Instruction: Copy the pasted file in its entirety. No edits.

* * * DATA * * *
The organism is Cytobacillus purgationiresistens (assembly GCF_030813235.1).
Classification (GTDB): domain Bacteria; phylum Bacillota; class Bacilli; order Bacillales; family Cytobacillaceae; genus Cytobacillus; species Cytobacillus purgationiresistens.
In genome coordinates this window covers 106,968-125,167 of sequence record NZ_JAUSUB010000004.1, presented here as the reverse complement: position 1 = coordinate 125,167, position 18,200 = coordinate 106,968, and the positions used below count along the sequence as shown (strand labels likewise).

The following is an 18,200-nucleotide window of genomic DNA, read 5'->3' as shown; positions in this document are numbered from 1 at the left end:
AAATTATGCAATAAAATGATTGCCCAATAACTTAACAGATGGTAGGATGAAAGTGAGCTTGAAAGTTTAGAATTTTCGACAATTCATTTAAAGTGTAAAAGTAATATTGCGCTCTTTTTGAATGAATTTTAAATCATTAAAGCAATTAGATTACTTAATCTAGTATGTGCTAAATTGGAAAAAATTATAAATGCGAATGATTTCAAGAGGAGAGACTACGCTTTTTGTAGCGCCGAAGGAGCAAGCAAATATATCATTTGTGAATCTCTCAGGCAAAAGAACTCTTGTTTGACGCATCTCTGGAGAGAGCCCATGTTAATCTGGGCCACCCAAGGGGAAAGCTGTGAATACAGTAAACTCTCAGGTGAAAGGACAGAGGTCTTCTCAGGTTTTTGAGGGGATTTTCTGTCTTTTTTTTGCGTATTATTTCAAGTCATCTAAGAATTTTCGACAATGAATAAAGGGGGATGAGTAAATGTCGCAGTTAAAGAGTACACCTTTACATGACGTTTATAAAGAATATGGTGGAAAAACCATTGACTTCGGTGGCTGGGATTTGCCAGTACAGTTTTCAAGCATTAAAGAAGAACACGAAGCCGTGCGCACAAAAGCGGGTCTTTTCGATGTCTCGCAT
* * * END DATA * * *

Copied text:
The organism is Cytobacillus purgationiresistens (assembly GCF_030813235.1).
Classification (GTDB): domain Bacteria; phylum Bacillota; class Bacilli; order Bacillales; family Cytobacillaceae; genus Cytobacillus; species Cytobacillus purgationiresistens.
In genome coordinates this window covers 106,968-125,167 of sequence record NZ_JAUSUB010000004.1, presented here as the reverse complement: position 1 = coordinate 125,167, position 18,200 = coordinate 106,968, and the positions used below count along the sequence as shown (strand labels likewise).

The following is an 18,200-nucleotide window of genomic DNA, read 5'->3' as shown; positions in this document are numbered from 1 at the left end:
AAATTATGCAATAAAATGATTGCCCAATAACTTAACAGATGGTAGGATGAAAGTGAGCTTGAAAGTTTAGAATTTTCGACAATTCATTTAAAGTGTAAAAGTAATATTGCGCTCTTTTTGAATGAATTTTAAATCATTAAAGCAATTAGATTACTTAATCTAGTATGTGCTAAATTGGAAAAAATTATAAATGCGAATGATTTCAAGAGGAGAGACTACGCTTTTTGTAGCGCCGAAGGAGCAAGCAAATATATCATTTGTGAATCTCTCAGGCAAAAGAACTCTTGTTTGACGCATCTCTGGAGAGAGCCCATGTTAATCTGGGCCACCCAAGGGGAAAGCTGTGAATACAGTAAACTCTCAGGTGAAAGGACAGAGGTCTTCTCAGGTTTTTGAGGGGATTTTCTGTCTTTTTTTTGCGTATTATTTCAAGTCATCTAAGAATTTTCGACAATGAATAAAGGGGGATGAGTAAATGTCGCAGTTAAAGAGTACACCTTTACATGACGTTTATAAAGAATATGGTGGAAAAACCATTGACTTCGGTGGCTGGGATTTGCCAGTACAGTTTTCAAGCATTAAAGAAGAACACGAAGCCGTGCGCACAAAAGCGGGTCTTTTCGATGTCTCGCAT